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Yesterday (17 October) Wetherby Racecourse hosted some exciting racing and a major fundraising day for pioneering medical research charity, Spinal Research.

Over 450 guests enjoyed great hospitality in the Spinal Research marquee where the fundraising activities were focused. Raffles, auctions and collections all contributed to the atmosphere and helped in raising a £20,000 profit – a phenomenal result for the charity.

Guest of honour jockeys JP McNamara and Richard Dunwoody, both keen supporters of Spinal Research, helped with the auction, which itself raised £11,000, and included a bespoke hat from local milliner, Woody Whittick.

This Race Day, the seventeenth consecutive annual event for Spinal Research at Wetherby Racecourse, has brought in over £260,000 for the charity. Spinal Research is giving hope to thousands of people confined to life in a wheelchair. The money raised will go towards turning hope into reality.

Spinal Research would like to thank everyone involved – including sponsors, supporters, lunch guests, donors, CGC catering and Wetherby Racecourse – and the Friends of Rachel who organised the day.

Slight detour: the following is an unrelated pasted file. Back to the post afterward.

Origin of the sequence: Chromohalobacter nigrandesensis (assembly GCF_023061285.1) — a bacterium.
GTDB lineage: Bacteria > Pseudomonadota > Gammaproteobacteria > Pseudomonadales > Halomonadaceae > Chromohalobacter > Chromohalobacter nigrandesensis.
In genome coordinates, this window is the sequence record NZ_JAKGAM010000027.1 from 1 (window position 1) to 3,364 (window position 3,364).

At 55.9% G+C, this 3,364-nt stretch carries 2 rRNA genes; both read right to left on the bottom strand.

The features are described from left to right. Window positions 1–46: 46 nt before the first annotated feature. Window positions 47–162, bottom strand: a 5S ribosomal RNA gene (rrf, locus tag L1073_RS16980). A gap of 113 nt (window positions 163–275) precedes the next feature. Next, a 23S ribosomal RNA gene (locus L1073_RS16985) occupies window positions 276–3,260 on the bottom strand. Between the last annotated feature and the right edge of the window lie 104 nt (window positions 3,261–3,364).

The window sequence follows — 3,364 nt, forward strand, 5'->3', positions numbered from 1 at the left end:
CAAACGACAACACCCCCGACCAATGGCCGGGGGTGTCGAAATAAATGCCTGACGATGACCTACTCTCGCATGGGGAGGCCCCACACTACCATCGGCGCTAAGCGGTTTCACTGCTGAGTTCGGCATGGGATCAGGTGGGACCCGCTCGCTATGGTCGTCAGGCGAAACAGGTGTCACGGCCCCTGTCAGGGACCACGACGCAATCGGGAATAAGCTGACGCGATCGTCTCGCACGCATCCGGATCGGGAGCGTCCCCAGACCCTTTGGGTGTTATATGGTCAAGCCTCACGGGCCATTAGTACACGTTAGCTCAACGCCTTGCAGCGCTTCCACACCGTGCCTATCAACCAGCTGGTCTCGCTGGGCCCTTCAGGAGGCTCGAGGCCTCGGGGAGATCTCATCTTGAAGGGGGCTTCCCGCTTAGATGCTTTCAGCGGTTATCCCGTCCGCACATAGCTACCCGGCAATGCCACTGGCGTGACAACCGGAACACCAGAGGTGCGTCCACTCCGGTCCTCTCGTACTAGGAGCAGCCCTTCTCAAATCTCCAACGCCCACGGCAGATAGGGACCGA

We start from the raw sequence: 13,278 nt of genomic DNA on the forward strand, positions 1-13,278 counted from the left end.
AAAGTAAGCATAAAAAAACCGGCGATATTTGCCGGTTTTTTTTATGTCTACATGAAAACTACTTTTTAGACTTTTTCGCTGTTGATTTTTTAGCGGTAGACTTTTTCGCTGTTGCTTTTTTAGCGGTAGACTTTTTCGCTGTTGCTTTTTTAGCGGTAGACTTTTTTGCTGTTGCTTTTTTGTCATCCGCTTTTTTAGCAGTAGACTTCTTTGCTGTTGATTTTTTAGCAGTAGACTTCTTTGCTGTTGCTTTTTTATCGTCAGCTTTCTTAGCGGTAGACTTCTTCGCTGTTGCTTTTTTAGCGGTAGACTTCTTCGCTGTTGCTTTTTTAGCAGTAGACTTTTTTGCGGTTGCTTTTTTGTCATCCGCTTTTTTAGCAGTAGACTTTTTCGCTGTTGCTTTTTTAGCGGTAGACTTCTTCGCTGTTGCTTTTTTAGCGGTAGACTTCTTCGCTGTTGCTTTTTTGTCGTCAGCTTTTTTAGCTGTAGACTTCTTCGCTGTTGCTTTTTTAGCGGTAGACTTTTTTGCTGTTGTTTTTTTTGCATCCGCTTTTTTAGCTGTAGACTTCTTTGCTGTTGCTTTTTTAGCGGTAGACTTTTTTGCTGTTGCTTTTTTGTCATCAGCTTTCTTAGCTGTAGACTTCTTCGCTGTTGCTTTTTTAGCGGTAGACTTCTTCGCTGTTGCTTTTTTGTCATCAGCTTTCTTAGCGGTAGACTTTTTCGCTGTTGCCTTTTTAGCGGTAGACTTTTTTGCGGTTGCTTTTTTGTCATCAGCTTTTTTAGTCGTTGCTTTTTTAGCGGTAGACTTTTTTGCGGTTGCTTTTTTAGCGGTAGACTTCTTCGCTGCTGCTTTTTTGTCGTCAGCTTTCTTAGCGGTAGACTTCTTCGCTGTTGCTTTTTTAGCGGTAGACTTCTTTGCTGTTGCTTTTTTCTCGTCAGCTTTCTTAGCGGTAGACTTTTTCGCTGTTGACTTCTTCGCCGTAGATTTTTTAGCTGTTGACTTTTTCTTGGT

Next year’s Spinal Research Race Day at Wetherby is on Wednesday 15 October. For more information, please contact: Jil Hartley on 01759 373700 or 07969 675090.

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Notes to Editors:
o Long-term supporter Rachel Wright organised this Charity Race Day at Wetherby for 15 years and raised some £237,000 for Spinal Research in that time. Rachel was a remarkable woman and lived her life to the full although she had broken her back in a riding accident when she was just 21. Sadly Rachel passed away in 2006 but her friends have since taken on the challenge of running the event in memory of Rachel and to help progress in the research and repair of damaged spinal cords – something long thought impossible.
o Established in 1980, Spinal Research raises money for groundbreaking projects at scientific and medical institutions around the world. In every aspect of its activities, whether in raising funds or in allocating funds to research projects, Spinal Research works in accordance with the highest scientific and ethical principles and currently receives no direct funding from the UK government.
o The spinal cord, part of the central nervous system, cannot repair itself unaided. Spinal cord injury is about more than paralysis of the arms, legs and torso; it also affects sensation, the body’s control systems and sexual function.
o The typical victim of spinal cord injury is a young, active person, often the victim of a road accident or fall. More than 40,000 people in the UK are paralysed as a result of damage to the spinal cord, and around 800 more are added to this list every year. The average age at which paralysis occurs is young – just 19 or 20.

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